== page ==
Rush Offense vs. Alabama Rush Defense
Michigan had the #13 rushing offense in 2011 while averaging almost 222 yards a game. Unfortunately, that included Fitzgerald Toussaint's nearly 87 yards per game, which will likely disappear for week one while he serves a suspension for a DUI. He'll likely be replaced by sophomore Thomas Rawls, who had just 13 carries in non-critical situations last season. Meanwhile, Alabama replaces nine starters on defense but had the #1 overall rushing defense in 2011. They will still be good at stopping the run, even with all the new contributors. The Crimson Tide will likely abuse the middle of Michigan's offensive line with blitzes, slants, and brute strength. I would not be surprised to see a total output like that from the Sugar Bowl against Virginia Tech, when Michigan rushed 30 times for 56 yards.
Pass Offense vs. Alabama Pass Defense
The Wolverines suffered from what amounted to a mediocre passing game last season, finishing #93 in total passing yardage and #40 in passing efficiency. Robinson struggled early in the season while adjusting to a pro-style system; he improved later in the season when offensive coordinator Al Borges determined that Robinson isn't a very good passer, instead calling easy passing plays. On the season, Robinson completed 55% of his passes and threw 15 picks. Now Michigan is without its top receiver from last season (Junior Hemingway) and has a crew of guys who aren't #1 receivers or who haven't played college ball yet. Meanwhile, Alabama was #1 in passing defense, #1 in pass efficiency defense, and #29 in sacks. Despite breaking in all the new starters, the Crimson Tide will still be better than Michigan in this area and cause some confusion for the Wolverines.
Rush Defense vs. Alabama Rush OffenseMichigan has new starters at all four spots along the defensive line, with Craig Roh moving from weakside end to the strong side. It is expected to be the biggest weakness of the defense. Meanwhile, all of the back seven return, including leading tackler Kenny Demens, the middle linebacker. The Wolverines will probably put eight guys in the box (including safety Jordan Kovacs) and take their chances against the pass. Starting running back Eddie Lacy may miss Saturday's game with a sprained knee, so the rushing load may fall to junior Jalston Fowler (56 carries, 385 yards, 4 touchdowns last year) or true freshman T.J. Yeldon, a 6'2", 216-pounder. Redshirt freshman Demetrius Hart could also figure into the rotation. Michigan's safeties are good tacklers, so there shouldn't be a ton of big plays in the running game, but Alabama will be able to push around the Wolverines up front.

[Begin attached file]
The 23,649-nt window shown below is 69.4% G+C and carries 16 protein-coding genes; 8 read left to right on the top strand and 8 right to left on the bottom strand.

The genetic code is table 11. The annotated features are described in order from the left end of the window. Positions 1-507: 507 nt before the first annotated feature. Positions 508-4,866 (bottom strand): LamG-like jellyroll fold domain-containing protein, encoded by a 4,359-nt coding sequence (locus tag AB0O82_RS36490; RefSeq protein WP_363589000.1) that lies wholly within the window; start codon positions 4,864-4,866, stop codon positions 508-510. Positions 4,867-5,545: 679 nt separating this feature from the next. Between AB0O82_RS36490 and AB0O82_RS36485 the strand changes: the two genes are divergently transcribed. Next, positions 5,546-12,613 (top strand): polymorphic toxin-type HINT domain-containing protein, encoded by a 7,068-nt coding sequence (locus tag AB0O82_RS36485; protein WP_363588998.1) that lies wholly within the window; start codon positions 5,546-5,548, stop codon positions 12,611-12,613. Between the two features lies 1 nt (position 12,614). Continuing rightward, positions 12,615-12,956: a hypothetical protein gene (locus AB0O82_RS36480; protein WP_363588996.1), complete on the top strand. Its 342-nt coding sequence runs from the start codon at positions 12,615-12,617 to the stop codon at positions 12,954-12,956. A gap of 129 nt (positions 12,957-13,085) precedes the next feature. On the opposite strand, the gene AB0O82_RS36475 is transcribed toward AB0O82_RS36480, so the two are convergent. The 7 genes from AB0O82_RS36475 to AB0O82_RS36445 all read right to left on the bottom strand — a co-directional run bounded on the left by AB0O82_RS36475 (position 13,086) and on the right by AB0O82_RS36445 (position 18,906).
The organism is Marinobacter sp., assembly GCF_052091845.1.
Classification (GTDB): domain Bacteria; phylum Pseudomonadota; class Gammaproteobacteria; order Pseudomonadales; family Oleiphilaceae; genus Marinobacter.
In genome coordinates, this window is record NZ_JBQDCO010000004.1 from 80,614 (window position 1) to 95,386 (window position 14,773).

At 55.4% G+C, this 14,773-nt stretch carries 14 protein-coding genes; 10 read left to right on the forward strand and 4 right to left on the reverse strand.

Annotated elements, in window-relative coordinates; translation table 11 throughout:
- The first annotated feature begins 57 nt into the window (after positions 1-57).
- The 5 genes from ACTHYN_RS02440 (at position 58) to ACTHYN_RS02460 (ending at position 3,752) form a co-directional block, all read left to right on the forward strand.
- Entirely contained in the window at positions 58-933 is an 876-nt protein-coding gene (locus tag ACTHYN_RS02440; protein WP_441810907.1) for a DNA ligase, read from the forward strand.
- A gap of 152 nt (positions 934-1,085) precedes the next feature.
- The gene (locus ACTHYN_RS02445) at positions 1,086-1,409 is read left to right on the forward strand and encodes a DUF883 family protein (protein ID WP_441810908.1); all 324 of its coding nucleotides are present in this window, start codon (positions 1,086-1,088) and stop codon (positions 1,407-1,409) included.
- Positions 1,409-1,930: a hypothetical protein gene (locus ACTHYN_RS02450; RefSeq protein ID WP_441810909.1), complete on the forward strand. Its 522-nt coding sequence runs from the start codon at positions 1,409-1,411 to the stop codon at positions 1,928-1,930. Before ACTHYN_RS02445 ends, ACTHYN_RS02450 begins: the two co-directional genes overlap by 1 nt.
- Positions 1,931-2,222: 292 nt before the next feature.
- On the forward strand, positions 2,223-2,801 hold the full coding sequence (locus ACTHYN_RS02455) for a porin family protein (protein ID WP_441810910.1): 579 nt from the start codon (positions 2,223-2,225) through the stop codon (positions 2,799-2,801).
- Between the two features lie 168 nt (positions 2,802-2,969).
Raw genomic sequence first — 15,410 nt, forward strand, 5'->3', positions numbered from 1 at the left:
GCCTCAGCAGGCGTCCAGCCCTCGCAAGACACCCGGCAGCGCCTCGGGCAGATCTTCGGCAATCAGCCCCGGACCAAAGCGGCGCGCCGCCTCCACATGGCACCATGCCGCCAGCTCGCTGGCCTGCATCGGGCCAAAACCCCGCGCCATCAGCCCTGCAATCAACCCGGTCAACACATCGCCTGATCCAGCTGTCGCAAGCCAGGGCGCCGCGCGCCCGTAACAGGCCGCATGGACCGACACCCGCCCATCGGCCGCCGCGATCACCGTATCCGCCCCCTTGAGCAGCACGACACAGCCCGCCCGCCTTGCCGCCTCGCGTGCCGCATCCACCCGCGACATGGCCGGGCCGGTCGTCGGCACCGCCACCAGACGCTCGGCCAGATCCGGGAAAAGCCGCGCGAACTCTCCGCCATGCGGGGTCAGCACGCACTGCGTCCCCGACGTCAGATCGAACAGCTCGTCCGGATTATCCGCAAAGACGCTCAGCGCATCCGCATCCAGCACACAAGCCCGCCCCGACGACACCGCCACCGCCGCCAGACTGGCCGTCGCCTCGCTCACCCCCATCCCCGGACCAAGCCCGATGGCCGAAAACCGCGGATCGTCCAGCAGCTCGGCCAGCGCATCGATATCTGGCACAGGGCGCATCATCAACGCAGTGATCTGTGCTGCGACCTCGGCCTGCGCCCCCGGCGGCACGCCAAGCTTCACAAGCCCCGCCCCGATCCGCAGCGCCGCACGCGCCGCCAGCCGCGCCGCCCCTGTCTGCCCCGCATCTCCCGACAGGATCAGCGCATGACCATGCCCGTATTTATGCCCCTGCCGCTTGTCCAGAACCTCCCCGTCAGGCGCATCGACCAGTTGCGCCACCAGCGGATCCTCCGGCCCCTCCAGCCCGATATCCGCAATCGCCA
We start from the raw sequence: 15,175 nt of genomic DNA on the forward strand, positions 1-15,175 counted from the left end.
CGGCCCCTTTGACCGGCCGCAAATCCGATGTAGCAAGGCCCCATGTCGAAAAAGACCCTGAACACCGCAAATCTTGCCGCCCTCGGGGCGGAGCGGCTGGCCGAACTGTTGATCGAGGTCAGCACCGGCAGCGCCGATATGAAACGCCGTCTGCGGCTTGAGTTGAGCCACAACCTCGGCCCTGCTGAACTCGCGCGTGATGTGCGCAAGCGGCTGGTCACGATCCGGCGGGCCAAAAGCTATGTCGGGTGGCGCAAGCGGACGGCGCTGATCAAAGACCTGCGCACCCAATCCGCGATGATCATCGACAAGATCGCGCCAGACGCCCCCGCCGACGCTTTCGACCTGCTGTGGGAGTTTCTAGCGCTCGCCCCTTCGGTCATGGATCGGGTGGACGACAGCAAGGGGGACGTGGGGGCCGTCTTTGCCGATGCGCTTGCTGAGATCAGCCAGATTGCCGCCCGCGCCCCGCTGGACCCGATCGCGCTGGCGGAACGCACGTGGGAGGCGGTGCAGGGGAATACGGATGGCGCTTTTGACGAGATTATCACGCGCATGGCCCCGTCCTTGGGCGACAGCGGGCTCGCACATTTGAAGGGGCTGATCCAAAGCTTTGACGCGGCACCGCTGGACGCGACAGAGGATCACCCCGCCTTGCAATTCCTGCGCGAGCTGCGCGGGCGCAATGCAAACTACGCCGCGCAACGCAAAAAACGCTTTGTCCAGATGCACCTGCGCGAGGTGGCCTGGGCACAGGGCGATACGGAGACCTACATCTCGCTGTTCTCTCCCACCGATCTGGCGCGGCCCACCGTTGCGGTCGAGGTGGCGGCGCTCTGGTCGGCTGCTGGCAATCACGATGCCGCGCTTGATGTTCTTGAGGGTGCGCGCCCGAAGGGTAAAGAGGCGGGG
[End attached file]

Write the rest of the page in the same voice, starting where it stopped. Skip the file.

Pass Defense vs. Alabama Pass Offense
The Crimson Tide were very balanced in 2011, rushing for 214 yards a game and passing for 215. Quarterback A.J. McCarron is very careful with the football (just 5 interceptions last season), and while he doesn't have a ton of capability to make big plays in the passing game, he was the 25th-most efficient passer in the country last season. However, he lost his top four targets from last season, leaving junior Kenny Bell as the leading returning receiver (17 catches, 255 yards, 2 touchdowns). Michigan was #16 in pass defense and #36 in pass efficiency defense, and all the key components of their coverage return. The Wolverines will likely take a step back in sacks (#29 last season) now that Mike Martin and Ryan Van Bergen have graduated, but they will probably blitz more frequently to make up for the lack of athleticism up front.
- Michigan recruited DT Chris Bonds, S Ha'Sean Clinton-Dix, LB Trey DePriest, CB John Fulton, RB Dee Hart, CB Cyrus Jones, OL Ryan Kelly, OL Arie Kouandjio, OL Cyrus Kouandjio, LB Dillon Lee, CB Dee Milliner, LB Tana Patrick, RB Blake Sims, CB Geno Smith, DE Dalvin Tomlinson, and CB Jabriel Washington
- RB Dee Hart was once committed to Michigan prior to the firing of Rich Rodriguez
- Head coach Nick Saban and TE/ST coach Bobby Williams both used to be head coaches at Michigan State
- Denard Robinson throws at least two interceptions
- The rush defense holds up better than expected
- Michigan rushes for less than 100 yards
- Alabama 31, Michigan 17